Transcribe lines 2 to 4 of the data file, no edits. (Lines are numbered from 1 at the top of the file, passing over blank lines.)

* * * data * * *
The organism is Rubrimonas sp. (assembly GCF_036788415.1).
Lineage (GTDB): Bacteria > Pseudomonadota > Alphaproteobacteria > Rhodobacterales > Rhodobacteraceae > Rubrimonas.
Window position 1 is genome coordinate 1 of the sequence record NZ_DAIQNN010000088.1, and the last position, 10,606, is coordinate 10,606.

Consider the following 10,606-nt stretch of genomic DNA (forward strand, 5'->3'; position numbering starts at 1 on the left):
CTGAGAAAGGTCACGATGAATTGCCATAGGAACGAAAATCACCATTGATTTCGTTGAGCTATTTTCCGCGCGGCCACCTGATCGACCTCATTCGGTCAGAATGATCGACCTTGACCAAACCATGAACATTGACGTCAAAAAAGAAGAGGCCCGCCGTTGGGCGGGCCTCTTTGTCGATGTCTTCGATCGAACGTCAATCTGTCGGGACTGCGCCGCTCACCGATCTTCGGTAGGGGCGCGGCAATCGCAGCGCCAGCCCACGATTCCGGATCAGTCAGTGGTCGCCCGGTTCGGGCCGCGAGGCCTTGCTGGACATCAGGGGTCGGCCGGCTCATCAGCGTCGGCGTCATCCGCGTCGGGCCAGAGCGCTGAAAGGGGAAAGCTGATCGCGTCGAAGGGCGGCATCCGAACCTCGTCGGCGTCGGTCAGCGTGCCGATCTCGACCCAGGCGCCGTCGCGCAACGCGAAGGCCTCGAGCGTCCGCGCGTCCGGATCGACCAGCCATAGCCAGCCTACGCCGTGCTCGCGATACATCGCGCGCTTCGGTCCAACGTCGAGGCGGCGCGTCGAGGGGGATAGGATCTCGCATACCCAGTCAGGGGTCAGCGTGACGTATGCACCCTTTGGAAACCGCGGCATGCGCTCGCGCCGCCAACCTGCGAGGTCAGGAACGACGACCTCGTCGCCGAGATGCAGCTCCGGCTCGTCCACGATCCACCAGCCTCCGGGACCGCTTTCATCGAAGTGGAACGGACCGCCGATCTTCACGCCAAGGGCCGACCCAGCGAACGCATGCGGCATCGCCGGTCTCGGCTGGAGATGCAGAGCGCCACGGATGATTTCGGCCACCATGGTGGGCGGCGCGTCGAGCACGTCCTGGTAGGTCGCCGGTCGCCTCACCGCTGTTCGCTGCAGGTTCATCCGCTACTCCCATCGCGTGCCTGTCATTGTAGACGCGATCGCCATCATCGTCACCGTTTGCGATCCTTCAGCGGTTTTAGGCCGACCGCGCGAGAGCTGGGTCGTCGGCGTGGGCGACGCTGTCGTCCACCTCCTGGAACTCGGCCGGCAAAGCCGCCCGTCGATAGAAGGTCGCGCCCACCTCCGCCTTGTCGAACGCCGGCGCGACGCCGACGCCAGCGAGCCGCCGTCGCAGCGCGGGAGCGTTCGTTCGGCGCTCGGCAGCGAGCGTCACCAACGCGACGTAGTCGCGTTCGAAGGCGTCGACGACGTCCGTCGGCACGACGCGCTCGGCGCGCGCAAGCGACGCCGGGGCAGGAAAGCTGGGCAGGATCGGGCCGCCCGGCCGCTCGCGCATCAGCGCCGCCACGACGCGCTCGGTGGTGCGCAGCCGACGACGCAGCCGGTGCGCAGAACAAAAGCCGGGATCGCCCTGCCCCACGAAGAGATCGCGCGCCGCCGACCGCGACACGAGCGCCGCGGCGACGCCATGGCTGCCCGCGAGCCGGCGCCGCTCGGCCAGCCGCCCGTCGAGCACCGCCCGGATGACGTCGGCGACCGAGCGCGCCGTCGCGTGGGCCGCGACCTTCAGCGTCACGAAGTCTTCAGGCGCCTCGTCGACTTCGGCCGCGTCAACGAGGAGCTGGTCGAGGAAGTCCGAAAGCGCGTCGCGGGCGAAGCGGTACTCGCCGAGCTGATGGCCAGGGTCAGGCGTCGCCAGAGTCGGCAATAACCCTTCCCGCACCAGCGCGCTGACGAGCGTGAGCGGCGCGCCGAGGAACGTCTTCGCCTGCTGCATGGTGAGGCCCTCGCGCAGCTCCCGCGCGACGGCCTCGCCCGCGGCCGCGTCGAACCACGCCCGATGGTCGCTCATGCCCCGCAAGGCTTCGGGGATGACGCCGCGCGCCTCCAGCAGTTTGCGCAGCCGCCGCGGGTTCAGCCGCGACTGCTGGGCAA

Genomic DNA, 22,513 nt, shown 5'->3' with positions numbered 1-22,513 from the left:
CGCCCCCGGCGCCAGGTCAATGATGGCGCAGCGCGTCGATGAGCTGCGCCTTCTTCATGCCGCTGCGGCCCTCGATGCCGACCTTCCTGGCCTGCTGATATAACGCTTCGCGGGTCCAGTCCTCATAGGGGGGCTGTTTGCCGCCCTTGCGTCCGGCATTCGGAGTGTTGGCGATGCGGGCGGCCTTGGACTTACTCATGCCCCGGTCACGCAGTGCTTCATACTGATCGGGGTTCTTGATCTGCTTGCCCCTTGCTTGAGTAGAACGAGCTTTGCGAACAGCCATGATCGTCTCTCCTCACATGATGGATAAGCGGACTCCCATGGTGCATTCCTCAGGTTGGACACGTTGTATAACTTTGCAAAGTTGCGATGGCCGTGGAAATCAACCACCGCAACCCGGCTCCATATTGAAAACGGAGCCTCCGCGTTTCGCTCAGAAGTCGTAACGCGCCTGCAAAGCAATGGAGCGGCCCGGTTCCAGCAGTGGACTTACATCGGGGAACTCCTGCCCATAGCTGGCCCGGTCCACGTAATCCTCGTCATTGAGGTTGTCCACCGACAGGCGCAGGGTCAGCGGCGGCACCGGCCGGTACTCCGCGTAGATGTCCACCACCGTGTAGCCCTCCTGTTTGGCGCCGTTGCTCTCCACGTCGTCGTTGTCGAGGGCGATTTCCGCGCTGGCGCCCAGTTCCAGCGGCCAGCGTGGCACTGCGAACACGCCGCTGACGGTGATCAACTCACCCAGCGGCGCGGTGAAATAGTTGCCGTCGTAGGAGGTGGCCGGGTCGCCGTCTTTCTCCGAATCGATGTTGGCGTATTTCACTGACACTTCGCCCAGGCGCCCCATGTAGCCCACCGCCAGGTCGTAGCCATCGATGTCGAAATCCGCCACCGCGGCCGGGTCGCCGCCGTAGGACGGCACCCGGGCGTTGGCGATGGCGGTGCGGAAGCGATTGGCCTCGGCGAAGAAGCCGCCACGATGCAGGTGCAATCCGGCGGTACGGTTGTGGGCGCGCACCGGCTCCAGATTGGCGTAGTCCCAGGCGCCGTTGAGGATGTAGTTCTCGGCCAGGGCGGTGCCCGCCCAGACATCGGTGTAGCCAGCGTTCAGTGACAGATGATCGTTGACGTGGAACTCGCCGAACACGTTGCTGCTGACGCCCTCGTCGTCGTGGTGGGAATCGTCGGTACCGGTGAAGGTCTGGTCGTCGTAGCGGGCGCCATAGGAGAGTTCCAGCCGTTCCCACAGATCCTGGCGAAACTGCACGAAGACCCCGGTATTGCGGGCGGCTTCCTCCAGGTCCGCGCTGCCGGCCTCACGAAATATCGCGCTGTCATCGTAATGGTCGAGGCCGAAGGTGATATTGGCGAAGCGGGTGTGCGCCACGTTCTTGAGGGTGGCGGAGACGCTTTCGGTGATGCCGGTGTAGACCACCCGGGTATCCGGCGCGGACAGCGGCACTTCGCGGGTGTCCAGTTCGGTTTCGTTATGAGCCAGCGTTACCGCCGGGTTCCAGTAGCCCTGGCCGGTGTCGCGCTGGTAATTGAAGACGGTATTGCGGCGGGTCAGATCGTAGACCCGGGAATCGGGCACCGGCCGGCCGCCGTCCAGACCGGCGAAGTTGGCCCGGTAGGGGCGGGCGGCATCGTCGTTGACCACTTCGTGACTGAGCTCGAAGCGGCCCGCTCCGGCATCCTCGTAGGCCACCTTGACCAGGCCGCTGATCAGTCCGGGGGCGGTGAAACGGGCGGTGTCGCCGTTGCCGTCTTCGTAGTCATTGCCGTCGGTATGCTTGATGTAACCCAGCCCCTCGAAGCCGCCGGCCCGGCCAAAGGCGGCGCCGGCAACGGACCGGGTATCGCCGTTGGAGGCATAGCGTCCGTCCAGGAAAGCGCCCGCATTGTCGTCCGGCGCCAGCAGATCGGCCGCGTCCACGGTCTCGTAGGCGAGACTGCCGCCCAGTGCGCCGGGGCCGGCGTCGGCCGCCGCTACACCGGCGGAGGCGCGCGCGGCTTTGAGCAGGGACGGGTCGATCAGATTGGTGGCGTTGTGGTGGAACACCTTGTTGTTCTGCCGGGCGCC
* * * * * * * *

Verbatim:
Lineage (GTDB): Bacteria > Pseudomonadota > Alphaproteobacteria > Rhodobacterales > Rhodobacteraceae > Rubrimonas.
Window position 1 is genome coordinate 1 of the sequence record NZ_DAIQNN010000088.1, and the last position, 10,606, is coordinate 10,606.

Consider the following 10,606-nt stretch of genomic DNA (forward strand, 5'->3'; position numbering starts at 1 on the left):